Baseline metrics needed for cyber strategy


Matt Tett
Contributor

Late last week (August 6), the Department of Home Affairs finally released the much anticipated Australia’s Cyber Security Strategy 2020. It follows hot on the heels of the industry advisory panel’s recommendations report (July 21) which sought to feed 60 recommendations from industry into the 2020 Strategy.

In my opinion, the strategy itself is not as clearly defined as the recommendations report. But perhaps it is not so easy for governments to be black and white. As highlighted in my last piece working within a government department or agency is not an enviable task, having to balance a wide range of diverse stakeholder expectations and requirements.

One message that is very clear across both the strategy and recommendations documents is that at some point organisations and individuals need to self-regulate and take pro-active steps to improve their online safety and security. Even going as far as setting out a graphic that demarcates the roles and responsibilities of Government, Business and the Community (see Page 19 – Figure 3: Roles and responsibilities in cyber security).

Matt Tett Cyber
Matt Tett: If you want to improve something, you have to measure it. Including cyber

While the 2016 strategy was full of ambitious targets, it fell short on many of them and one of the biggest factors was a lack of accountability – despite $230 million being invested.

The industry advisory report suggested the government seeks to establish a maturity model to benchmark the 2020 strategy objectives. And while indeed there is a ‘metrics’ section in the new strategy document, it barely covers two pages of the strategy’s 52-page document.

While it talks about measuring success, it sets no baseline upon which to compare and does not touch on value. Nine actions are on governments, five are on business and four are on the community (See page 44 – Implementation and measuring progress).

One can only be accountable if success is measured, and measurement can only occur when a baseline is set from the commencement. This unfortunately was missing in 2016 and appears to be lacking in 2020.

However, over those intervening four years, surely sufficient data was captured in each area of that strategy focus which can be harnessed to enable Government to set a baseline for the 2020 strategy.

This can then be used to measure the success or failure of the admirable list of cyber security goals the 2020 strategy highlights and its documented action plan. It would be a shame to lose the past four-years’ experience by having to reset and start from scratch again.

While on the topic of security maturity, the measurement of uplift and success via baseline comparison is one thing, however another area is value for investment. 10 years and $1.67 billion of funding commitments, again well documented (see page 47 – Appendix A: Cyber Security Strategy 2020 Funding Commitments) is a significant amount of money to spend in achieving outcomes set in the strategy, even over a decade.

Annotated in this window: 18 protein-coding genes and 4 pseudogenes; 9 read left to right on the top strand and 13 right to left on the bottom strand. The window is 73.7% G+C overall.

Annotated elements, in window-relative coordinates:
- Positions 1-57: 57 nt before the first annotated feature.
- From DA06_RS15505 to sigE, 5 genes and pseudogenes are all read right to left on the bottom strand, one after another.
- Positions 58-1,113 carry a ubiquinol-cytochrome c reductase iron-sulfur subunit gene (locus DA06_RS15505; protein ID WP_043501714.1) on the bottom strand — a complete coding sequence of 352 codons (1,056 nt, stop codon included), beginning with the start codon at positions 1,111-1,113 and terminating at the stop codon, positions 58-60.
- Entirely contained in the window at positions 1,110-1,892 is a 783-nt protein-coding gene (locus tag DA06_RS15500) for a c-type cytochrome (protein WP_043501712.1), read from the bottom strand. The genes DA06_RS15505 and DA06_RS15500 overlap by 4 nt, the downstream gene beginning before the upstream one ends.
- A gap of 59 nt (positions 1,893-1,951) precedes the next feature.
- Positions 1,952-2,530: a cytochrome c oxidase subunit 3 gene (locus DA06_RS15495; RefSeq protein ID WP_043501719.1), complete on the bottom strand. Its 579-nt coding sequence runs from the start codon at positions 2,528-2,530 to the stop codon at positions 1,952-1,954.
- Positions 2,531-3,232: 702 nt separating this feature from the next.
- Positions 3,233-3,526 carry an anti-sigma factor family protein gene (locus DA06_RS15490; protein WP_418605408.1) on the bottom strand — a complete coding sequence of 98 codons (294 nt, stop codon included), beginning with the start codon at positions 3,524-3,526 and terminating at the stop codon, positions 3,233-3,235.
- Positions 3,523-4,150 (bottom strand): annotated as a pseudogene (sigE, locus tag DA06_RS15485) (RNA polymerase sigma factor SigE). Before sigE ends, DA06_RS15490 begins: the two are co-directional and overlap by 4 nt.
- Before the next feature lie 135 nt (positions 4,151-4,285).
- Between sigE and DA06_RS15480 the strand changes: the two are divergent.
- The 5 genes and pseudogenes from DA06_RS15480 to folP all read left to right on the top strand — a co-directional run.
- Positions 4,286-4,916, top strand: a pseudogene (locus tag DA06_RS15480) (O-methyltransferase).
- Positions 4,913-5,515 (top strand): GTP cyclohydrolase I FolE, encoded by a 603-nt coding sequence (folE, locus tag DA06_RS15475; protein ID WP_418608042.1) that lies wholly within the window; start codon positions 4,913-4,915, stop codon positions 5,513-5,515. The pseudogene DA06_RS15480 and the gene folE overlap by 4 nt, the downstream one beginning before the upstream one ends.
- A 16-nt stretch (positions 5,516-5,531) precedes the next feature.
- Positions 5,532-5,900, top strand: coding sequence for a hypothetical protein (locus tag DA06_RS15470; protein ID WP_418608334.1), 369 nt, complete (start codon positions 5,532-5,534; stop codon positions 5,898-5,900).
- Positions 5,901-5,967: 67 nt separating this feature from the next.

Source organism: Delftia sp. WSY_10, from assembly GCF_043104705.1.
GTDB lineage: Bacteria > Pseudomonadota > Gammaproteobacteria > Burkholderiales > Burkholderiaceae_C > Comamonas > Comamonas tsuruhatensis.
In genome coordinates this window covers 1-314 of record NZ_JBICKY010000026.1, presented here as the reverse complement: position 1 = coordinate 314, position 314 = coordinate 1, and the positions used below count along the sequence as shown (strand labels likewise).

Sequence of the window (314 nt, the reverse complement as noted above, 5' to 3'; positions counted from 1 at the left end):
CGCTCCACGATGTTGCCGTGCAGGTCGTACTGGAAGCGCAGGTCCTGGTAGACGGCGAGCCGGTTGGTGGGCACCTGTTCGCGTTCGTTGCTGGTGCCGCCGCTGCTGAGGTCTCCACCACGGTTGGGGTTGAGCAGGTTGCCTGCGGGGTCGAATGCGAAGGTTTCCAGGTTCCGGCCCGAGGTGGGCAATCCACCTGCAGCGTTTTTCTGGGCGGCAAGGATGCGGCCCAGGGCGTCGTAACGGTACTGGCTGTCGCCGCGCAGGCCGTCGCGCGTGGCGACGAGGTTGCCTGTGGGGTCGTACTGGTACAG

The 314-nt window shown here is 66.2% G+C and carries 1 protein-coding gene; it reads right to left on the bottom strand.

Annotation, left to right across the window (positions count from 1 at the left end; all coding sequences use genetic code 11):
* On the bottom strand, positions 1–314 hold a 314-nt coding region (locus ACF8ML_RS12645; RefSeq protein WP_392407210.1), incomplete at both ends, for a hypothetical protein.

Each year that passes clear value ultimately needs to be demonstrated and reported for that $13.9 million dollars spent over each of those preceding 12-months. This not only ensures the objectives are being reached, the maturity is being gained but also the efficiency of value is being met.

As with any organisation one would not expect the Departments and Agencies to waste investment in time or money in such critical areas, therefore tying monetary value with the actual measured deliverables sets a powerful standard moving into the future.

Ultimately ensuring the strategy delivers a mature, robust online environment that is a safe and secure country that protects the privacy of its citizens.

Overall, this 2020 Strategy document is a great start in terms of initial actions, thankfully the government has indicated that it is a dynamic document expected to shift as technologies and risks shift (see page 37 – This Strategy’s work does not end here).

With any luck they will incorporate a more comprehensive baseline and maturity measurement model that demonstrates value and most importantly security and resilience to underpin safety and privacy.

There are a few more thoughts that I have in terms of the states and territories inclusion and involvement, likewise the stated intent to establish of a standing Industry Advisory Committee.

The discussion around security awareness and effecting culture change, I do note that an industry peer of mine, Blair, would be eye-rolling over the choice of “password’ over “passphrase” in the table included in the strategy (see page 38 – Table: How do I stay secure online?)

And of course, I have thoughts on my particular areas of interest the security of the Internet of Things for consumers safety and privacy, business and government secure IoT, and industrial IoT security underpinning critical areas of industry, business, communications and economies globally.

And how naturally the Security Mark certification and labelling scheme can assist the government in some of the objectives outlined in the strategy. However, all of these opinions are probably best left for other articles.

Matt Tett is chairman and managing director at Enex TestLab. He is a director of the Communications Alliance, a committee member at Standards Australia, and has been active in the IoT Alliance Australia. He has been engaged in the cybersecurity sector in Australia for 30 years.

Do you know more? Contact James Riley via Email or Signal.

Leave a Comment

Your email address will not be published.

Related stories